3) Dont spend time chasing VCs. They will come to you: This may be counter intuitive and a tad disappointing. The chances of getting funded for the first time startup by a VC are less than you winning a lottery. You only hear about 0.001% of first time startups who get funded. You dont hear of thousands of other who dont get funded. I must have done more than 100 pitches to VCs at different times in my startup lifecycle when it was not doing well. On other hand, if you start showing signs of success, you will get a call from them or someone that you know. Dont spend a lot of time raising funds.

4) Customer and competition research: Very important. Even if it is a simple survey that you can send to your FB friends and get their anonymous feedback. Do it. You are blinded because you are passionate about your idea. This simple task will let you know if you are largely wrong or if you are in the right direction. Keep doing them once you have UI designs, Prototype and MVP.

5) Ignore the Nay sayers: "Something similar is already there", "You are building a lifestyle startup", "You should try to get a full time job" are some of the comments that can pierce your heart. Ignore them and stay focussed. Instagram and Snapchat would not have happened if the founders listened to every "Something similar already exists" comments.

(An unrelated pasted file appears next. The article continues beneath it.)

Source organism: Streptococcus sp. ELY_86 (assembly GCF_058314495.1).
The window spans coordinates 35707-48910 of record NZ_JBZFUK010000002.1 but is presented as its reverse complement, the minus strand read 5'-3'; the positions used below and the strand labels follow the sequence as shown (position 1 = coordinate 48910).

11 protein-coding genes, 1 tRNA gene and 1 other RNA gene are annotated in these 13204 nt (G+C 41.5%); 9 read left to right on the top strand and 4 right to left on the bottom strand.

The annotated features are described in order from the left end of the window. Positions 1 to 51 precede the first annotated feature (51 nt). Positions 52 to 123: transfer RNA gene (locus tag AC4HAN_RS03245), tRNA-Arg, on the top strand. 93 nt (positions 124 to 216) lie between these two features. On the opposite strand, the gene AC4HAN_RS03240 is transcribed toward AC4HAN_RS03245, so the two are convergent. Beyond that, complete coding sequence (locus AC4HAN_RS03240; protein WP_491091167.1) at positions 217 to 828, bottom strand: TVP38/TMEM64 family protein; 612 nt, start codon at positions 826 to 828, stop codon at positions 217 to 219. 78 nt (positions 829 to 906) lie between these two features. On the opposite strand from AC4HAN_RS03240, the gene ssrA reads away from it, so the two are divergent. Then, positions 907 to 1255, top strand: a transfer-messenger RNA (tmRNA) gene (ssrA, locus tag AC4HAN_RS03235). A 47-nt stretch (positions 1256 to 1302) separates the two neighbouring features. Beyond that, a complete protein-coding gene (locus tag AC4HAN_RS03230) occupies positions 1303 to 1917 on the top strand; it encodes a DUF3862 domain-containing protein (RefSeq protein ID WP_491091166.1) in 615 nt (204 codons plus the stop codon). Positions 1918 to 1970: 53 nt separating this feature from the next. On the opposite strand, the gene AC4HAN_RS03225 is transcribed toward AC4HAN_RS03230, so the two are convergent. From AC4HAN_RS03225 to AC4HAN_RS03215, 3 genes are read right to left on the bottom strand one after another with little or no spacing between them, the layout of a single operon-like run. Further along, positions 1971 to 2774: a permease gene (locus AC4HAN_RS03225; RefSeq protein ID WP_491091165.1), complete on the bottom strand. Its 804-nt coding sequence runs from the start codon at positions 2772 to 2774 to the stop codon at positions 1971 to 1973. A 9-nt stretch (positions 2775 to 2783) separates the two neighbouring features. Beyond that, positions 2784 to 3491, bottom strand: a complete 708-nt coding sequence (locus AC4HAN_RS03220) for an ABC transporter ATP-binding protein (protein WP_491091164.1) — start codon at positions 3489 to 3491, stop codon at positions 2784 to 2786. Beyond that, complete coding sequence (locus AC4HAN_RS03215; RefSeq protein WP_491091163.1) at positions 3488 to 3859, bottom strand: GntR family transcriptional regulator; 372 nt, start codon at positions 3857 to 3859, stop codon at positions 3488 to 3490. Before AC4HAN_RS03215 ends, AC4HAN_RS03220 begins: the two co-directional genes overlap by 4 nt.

6) Build a Runway: Timing and sustainance is very important. Startups have to be ahead of other startups but not too ahead of the market. That means there can be a few months to few years between launch and successful adoption of your product . Make sure you have built runway to sustain your startup. Few paying customers can be better than 100's of non-paying customers (it may be different in social startups). Your costs should be low. Again, Vaayoo.com helps with all this by having low monthly costs.

7) Focussed Execution and Launch soon: Once you have a initial concept, you need to set a date and Execute. Your single focus should be getting the product to the launch state. Any feature that is not important in first release should be postponed. Time to market is everything. My social networking app, had ability to take pictures and send them to multiple social networks with single click. But, i thought , sharing videos would be cool. No one had done it. But it was a very wrong decision that led to the failure. It costs us 1 year of our time and a lot of money to incorporate the video sharing functionality. If we had fined tuned and launched the picture sharing experience that would have been much better. Be very aware of feature creep and focus on usability.

We at Vaayoo.com are using all these experiences to help other startups launch and maintain successful products in the marketplace. We act as a technology department of a startup and design, test, launch products for entrepreuners. All this for low monthly subscription costs. Check us out at http://www.vaayoo.com
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X
Entrepreneur
Hi Austin,
this video also contains great information (as many other video in the TWIST series):
http://www.youtube.com/watch?v=0nky5JbWmkU
have a good weekend!
G.